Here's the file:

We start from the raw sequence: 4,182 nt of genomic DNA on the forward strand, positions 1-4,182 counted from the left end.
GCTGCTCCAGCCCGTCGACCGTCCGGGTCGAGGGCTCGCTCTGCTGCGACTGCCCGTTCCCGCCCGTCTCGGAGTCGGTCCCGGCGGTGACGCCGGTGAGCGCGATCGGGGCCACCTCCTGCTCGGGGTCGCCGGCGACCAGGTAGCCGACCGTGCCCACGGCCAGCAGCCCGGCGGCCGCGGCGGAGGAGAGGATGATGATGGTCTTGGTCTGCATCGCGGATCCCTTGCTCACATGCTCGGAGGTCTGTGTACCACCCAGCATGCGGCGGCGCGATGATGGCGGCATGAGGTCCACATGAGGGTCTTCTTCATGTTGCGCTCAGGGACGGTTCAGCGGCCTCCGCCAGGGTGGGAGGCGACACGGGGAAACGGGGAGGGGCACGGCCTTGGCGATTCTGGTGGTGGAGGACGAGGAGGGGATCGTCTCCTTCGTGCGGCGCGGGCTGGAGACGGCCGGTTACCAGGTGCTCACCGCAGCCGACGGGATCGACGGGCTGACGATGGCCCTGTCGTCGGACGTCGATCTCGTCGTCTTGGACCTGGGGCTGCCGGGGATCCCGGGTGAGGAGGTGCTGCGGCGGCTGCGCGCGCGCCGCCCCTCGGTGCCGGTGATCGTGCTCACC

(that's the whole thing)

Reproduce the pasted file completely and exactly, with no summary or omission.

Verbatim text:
We start from the raw sequence: 4,182 nt of genomic DNA on the forward strand, positions 1-4,182 counted from the left end.
GCTGCTCCAGCCCGTCGACCGTCCGGGTCGAGGGCTCGCTCTGCTGCGACTGCCCGTTCCCGCCCGTCTCGGAGTCGGTCCCGGCGGTGACGCCGGTGAGCGCGATCGGGGCCACCTCCTGCTCGGGGTCGCCGGCGACCAGGTAGCCGACCGTGCCCACGGCCAGCAGCCCGGCGGCCGCGGCGGAGGAGAGGATGATGATGGTCTTGGTCTGCATCGCGGATCCCTTGCTCACATGCTCGGAGGTCTGTGTACCACCCAGCATGCGGCGGCGCGATGATGGCGGCATGAGGTCCACATGAGGGTCTTCTTCATGTTGCGCTCAGGGACGGTTCAGCGGCCTCCGCCAGGGTGGGAGGCGACACGGGGAAACGGGGAGGGGCACGGCCTTGGCGATTCTGGTGGTGGAGGACGAGGAGGGGATCGTCTCCTTCGTGCGGCGCGGGCTGGAGACGGCCGGTTACCAGGTGCTCACCGCAGCCGACGGGATCGACGGGCTGACGATGGCCCTGTCGTCGGACGTCGATCTCGTCGTCTTGGACCTGGGGCTGCCGGGGATCCCGGGTGAGGAGGTGCTGCGGCGGCTGCGCGCGCGCCGCCCCTCGGTGCCGGTGATCGTGCTCACC